SETTLEMENT – is caused by the weight of a new building/structure or part of it. Buildings are heavy things and, as their weight is taken up by the ground, a little movement caused by this adjustment sometimes occurs as the ground consolidates under the new load- this is settlement. It usually occurs early in the life of a building and rarely recurs, although, there are exceptions, for example, in soft clay soils. Settlement rarely causes problems, although differential settlement (differing degrees of settlement between connected parts of the same structure) can cause damage.

SUBSIDENCE – results from external factors which cause the disruption, displacement, contraction or distortion of the ground under or around a building. Some of the more common causes include:

  • TREES – trees extract moisture from the ground which then contracts, particularly in shrinkable clay soils, causing buildings above to move (subside).
  • DRAINS – leaking drains can wash away or erode the adjacent ground which then partially collapses reducing the lateral (sideways) strength of the ground. The support provided by this ground will then be reduced causing any building above to move (subside).
  • MINING – mining removes part of the ground below the surface (leaving shafts and tunnels) and which reduces its ability to support the ground above. If these shafts or tunnels collapse, the ground above drops as well, causing damage to any buildings.
  • BIODEGRADATION – domestic refuse disposed of in the ground usually breaks down and consolidates at a steady rate. However, the apparent soundness of the ground can be misjudged and further decay/compaction occur resulting in movement (subsidence) of the ground and any buildings above.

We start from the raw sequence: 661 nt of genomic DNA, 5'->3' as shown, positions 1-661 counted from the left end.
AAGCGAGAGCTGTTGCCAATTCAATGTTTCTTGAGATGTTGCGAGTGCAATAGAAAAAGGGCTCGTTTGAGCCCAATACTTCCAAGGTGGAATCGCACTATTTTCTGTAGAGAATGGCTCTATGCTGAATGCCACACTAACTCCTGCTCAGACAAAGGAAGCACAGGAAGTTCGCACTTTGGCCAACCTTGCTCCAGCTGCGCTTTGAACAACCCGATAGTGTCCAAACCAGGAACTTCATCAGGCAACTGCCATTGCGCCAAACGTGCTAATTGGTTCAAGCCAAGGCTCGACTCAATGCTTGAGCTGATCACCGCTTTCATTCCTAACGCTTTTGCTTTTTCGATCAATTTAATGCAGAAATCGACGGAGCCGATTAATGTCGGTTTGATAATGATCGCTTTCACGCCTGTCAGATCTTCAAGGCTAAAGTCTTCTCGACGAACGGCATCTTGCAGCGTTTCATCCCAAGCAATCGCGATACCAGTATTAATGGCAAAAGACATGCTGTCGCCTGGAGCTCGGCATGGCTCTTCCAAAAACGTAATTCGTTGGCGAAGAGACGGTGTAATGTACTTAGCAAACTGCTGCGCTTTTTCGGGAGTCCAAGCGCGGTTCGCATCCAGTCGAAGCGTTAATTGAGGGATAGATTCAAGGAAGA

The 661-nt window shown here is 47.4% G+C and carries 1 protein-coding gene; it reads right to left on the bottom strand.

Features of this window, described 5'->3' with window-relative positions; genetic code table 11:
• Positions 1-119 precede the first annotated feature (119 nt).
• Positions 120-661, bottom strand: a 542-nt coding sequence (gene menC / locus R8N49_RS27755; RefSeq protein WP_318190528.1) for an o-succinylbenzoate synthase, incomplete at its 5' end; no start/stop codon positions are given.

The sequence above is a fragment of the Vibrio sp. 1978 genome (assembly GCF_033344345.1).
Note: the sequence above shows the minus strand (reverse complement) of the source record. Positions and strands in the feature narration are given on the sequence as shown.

• COLLAPSE – the collapse of a sewer, for example, can cause the ground/buildings above to drop (subside).

There could be movement in the ground beneath your home if you find:

  • * New or expanding cracks in plasterwork
  • * New or expanding cracks in outside brickwork or rendering
  • * Sticking doors or windows
  • * Rippling wallpaper with no other apparent cause e.g. damp

First of all, it is vital to establish that there is, in fact, a significant problem and then to correctly identify its cause. Only then can the correct way of solving the problem be specified. Establishing whether or not there is a problem and, if so, its potential extent, can take some time. This is because subsidence usually takes place very slowly and the affected property will need to be carefully monitored over a period of time, often between 6 months and two years. There is rarely any cause for real concern, however, unless cracks appear suddenly and are more than 3mm wide.


This depends on the cause of the problem.

  • NOTHING – Sometimes, the subsidence happens and then stops, with further significant movement being unlikely. In these circumstances, when little damage has been caused, it is quite often unnecessary to do anything, apart from fill cracks and renew decorations.
  • UNDERPINNING – Underpinning or strengthening/supplementing the foundations may be necessary to prevent further movement. Although it is a costly and disruptive process, it is estimated that only 20-30% of properties suffering from subsidence need underpinning.
  • TREE PRUNING/REMOVAL – Tree roots sucking water from the ground is one of the most common causes of subsidence. However, great care must be taken, as the removal of a tree can cause even more severe problems. This is because the ground then has to absorb the water which the tree was taking and which usually results in ‘heave’ or the expansion of the ground causing lifting. Simply pruning a tree, on the other hand, reduces the amount of water that the tree takes up and, therefore, the extent of the problem that the water extraction is causing.
  • REPAIR/RENEWAL OF PIPEWORK – Where the soil beneath or adjacent to a property is being washed away because of leaking or broken drains or water pipes, the repair or renewal of defective pipework is often enough to stabilise the situation without the need for expensive underpinning.
PLEASE NOTE: The information provided is for guidance only and should NOT be used as a substitute for essential professional assistance.
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